Thursday, 27 December 2012
Anger is an energy - by Andrew Eaton-Lewis
“WHAT we’re trying to do is inject some energy into the ecology,” said Creative Scotland’s Venu Dhupa back in May this year, announcing a radical restructuring of funding that would see large numbers of arts organisations competing for pots of one-off project money.
Well, it worked, although probably not in the way Dhupa, the organisation’s senior director of creative development, had imagined. The rebellion against Creative Scotland – which peaked with 100 Scottish artists writing an open letter condemning its “ill-conceived decision-making; unclear language, lack of empathy and regard for Scottish culture” and culminated in this month’s resignation of chief executive Andrew Dixon – can largely be traced back to this single decision.
Instead of energising artists to become more entrepeneurial, the funding shake-up energised its critics to voice long-held doubts about what the organisation was doing. (First up was this newspaper’s Joyce McMillan, who immediately and memorably condemned the move as embodying “a kind of undead Thatcherism, a half-baked, hollowed-out, public-sector version of market theory that reduces the language of creativity to a series of flat-footed business school slogans, and imposes a crude ethic of sado-competition on areas of society where co-operation and mutual respect matter more.”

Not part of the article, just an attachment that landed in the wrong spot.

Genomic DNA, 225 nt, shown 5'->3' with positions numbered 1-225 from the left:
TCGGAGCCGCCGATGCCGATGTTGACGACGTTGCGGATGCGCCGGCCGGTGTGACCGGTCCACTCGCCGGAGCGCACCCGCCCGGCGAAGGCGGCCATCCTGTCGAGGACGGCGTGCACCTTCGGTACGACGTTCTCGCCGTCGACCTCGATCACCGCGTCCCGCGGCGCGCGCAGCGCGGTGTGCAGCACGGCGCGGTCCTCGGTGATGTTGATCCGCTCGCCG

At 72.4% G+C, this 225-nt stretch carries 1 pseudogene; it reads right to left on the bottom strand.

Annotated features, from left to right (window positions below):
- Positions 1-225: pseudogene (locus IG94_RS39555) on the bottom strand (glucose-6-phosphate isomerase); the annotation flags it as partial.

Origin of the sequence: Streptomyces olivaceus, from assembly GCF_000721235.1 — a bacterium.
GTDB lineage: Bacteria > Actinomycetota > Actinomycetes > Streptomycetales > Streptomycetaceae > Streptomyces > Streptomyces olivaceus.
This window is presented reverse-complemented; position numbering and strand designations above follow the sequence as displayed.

So it’s appropriate that Dhupa, credited as the architect of the changes, resigned last week. Like Dixon, her statement is entirely unapologetic (it is not remotely clear, reading it, why she is actually leaving). But at least it was more dignified than that of Dixon, who petulantly lashed out at the critics who didn’t “respect and support” him.
Where does this leave Creative Scotland? In limbo. Dixon will remain in his job until January, Dhupa will leave a month later. It remains to be seen whether the organisation’s chairman, Sir Sandy Crombie, can follow up on the recent promise of change in a way that will win back the trust of the people the organisation alienated this year. Here’s hoping.